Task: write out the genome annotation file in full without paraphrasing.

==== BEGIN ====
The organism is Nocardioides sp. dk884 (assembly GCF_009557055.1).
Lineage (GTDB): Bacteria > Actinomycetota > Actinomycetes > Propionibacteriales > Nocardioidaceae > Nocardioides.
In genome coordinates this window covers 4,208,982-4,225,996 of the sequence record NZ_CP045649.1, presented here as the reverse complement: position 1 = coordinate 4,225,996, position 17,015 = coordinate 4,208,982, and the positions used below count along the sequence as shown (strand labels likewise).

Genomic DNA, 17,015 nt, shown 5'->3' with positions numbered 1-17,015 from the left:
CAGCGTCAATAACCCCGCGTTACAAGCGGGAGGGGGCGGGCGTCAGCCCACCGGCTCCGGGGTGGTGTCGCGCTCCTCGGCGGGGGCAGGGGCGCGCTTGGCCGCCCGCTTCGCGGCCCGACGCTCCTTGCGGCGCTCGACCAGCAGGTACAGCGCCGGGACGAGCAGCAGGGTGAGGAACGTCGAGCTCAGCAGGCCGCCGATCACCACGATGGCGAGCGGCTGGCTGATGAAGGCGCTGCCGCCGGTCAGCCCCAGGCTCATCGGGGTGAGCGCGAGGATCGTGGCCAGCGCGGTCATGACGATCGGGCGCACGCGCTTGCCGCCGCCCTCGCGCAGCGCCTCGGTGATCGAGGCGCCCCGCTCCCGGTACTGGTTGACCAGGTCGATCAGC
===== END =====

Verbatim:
The organism is Nocardioides sp. dk884 (assembly GCF_009557055.1).
Lineage (GTDB): Bacteria > Actinomycetota > Actinomycetes > Propionibacteriales > Nocardioidaceae > Nocardioides.
In genome coordinates this window covers 4,208,982-4,225,996 of the sequence record NZ_CP045649.1, presented here as the reverse complement: position 1 = coordinate 4,225,996, position 17,015 = coordinate 4,208,982, and the positions used below count along the sequence as shown (strand labels likewise).

Genomic DNA, 17,015 nt, shown 5'->3' with positions numbered 1-17,015 from the left:
CAGCGTCAATAACCCCGCGTTACAAGCGGGAGGGGGCGGGCGTCAGCCCACCGGCTCCGGGGTGGTGTCGCGCTCCTCGGCGGGGGCAGGGGCGCGCTTGGCCGCCCGCTTCGCGGCCCGACGCTCCTTGCGGCGCTCGACCAGCAGGTACAGCGCCGGGACGAGCAGCAGGGTGAGGAACGTCGAGCTCAGCAGGCCGCCGATCACCACGATGGCGAGCGGCTGGCTGATGAAGGCGCTGCCGCCGGTCAGCCCCAGGCTCATCGGGGTGAGCGCGAGGATCGTGGCCAGCGCGGTCATGACGATCGGGCGCACGCGCTTGCCGCCGCCCTCGCGCAGCGCCTCGGTGATCGAGGCGCCCCGCTCCCGGTACTGGTTGACCAGGTCGATCAGC